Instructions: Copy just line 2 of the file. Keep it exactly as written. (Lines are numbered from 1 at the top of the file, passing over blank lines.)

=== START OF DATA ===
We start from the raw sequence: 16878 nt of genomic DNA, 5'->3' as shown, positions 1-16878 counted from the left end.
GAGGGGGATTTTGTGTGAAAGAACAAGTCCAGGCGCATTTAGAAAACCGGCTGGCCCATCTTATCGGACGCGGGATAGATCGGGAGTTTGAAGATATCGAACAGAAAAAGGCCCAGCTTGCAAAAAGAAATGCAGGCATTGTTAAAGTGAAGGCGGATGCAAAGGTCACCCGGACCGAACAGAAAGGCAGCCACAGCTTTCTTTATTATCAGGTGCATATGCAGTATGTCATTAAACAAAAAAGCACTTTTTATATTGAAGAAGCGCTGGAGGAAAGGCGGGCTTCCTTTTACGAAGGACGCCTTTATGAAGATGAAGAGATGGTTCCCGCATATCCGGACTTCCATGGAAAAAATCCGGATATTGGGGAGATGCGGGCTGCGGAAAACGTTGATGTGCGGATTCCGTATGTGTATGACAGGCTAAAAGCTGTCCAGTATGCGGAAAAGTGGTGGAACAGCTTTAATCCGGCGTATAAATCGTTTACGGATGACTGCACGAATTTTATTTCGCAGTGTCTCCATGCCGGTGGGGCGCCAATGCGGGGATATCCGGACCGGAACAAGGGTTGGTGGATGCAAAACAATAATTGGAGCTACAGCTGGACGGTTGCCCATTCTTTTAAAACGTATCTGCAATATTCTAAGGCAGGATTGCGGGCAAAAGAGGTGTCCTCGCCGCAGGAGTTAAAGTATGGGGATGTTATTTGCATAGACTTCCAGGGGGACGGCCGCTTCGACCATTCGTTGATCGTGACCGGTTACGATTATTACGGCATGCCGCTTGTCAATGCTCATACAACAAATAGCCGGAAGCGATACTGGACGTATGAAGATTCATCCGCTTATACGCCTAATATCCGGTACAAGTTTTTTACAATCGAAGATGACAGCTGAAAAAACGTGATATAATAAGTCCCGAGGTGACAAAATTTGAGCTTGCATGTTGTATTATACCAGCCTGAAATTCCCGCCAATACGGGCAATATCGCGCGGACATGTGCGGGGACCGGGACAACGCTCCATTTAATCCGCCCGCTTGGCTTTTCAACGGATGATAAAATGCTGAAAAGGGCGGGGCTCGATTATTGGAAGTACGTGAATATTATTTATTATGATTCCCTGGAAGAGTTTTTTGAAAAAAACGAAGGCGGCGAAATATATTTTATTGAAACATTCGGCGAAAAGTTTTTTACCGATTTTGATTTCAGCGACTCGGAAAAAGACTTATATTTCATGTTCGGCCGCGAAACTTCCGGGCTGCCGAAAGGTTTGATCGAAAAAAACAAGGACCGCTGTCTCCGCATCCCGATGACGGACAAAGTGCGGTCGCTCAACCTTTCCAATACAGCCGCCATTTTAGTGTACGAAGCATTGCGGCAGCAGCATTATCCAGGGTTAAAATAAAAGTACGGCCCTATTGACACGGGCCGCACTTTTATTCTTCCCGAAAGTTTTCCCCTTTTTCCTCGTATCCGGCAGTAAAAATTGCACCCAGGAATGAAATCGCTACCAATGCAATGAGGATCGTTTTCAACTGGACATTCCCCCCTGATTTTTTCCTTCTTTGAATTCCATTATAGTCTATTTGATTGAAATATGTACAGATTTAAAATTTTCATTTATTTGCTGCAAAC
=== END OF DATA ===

GAGGGGGATTTTGTGTGAAAGAACAAGTCCAGGCGCATTTAGAAAACCGGCTGGCCCATCTTATCGGACGCGGGATAGATCGGGAGTTTGAAGATATCGAACAGAAAAAGGCCCAGCTTGCAAAAAGAAATGCAGGCATTGTTAAAGTGAAGGCGGATGCAAAGGTCACCCGGACCGAACAGAAAGGCAGCCACAGCTTTCTTTATTATCAGGTGCATATGCAGTATGTCATTAAACAAAAAAGCACTTTTTATATTGAAGAAGCGCTGGAGGAAAGGCGGGCTTCCTTTTACGAAGGACGCCTTTATGAAGATGAAGAGATGGTTCCCGCATATCCGGACTTCCATGGAAAAAATCCGGATATTGGGGAGATGCGGGCTGCGGAAAACGTTGATGTGCGGATTCCGTATGTGTATGACAGGCTAAAAGCTGTCCAGTATGCGGAAAAGTGGTGGAACAGCTTTAATCCGGCGTATAAATCGTTTACGGATGACTGCACGAATTTTATTTCGCAGTGTCTCCATGCCGGTGGGGCGCCAATGCGGGGATATCCGGACCGGAACAAGGGTTGGTGGATGCAAAACAATAATTGGAGCTACAGCTGGACGGTTGCCCATTCTTTTAAAACGTATCTGCAATATTCTAAGGCAGGATTGCGGGCAAAAGAGGTGTCCTCGCCGCAGGAGTTAAAGTATGGGGATGTTATTTGCATAGACTTCCAGGGGGACGGCCGCTTCGACCATTCGTTGATCGTGACCGGTTACGATTATTACGGCATGCCGCTTGTCAATGCTCATACAACAAATAGCCGGAAGCGATACTGGACGTATGAAGATTCATCCGCTTATACGCCTAATATCCGGTACAAGTTTTTTACAATCGAAGATGACAGCTGAAAAAACGTGATATAATAAGTCCCGAGGTGACAAAATTTGAGCTTGCATGTTGTATTATACCAGCCTGAAATTCCCGCCAATACGGGCAATATCGCGCGGACATGTGCGGGGACCGGGACAACGCTCCATTTAATCCGCCCGCTTGGCTTTTCAACGGATGATAAAATGCTGAAAAGGGCGGGGCTCGATTATTGGAAGTACGTGAATATTATTTATTATGATTCCCTGGAAGAGTTTTTTGAAAAAAACGAAGGCGGCGAAATATATTTTATTGAAACATTCGGCGAAAAGTTTTTTACCGATTTTGATTTCAGCGACTCGGAAAAAGACTTATATTTCATGTTCGGCCGCGAAACTTCCGGGCTGCCGAAAGGTTTGATCGAAAAAAACAAGGACCGCTGTCTCCGCATCCCGATGACGGACAAAGTGCGGTCGCTCAACCTTTCCAATACAGCCGCCATTTTAGTGTACGAAGCATTGCGGCAGCAGCATTATCCAGGGTTAAAATAAAAGTACGGCCCTATTGACACGGGCCGCACTTTTATTCTTCCCGAAAGTTTTCCCCTTTTTCCTCGTATCCGGCAGTAAAAATTGCACCCAGGAATGAAATCGCTACCAATGCAATGAGGATCGTTTTCAACTGGACATTCCCCCCTGATTTTTTCCTTCTTTGAATTCCATTATAGTCTATTTGATTGAAATATGTACAGATTTAAAATTTTCATTTATTTGCTGCAAAC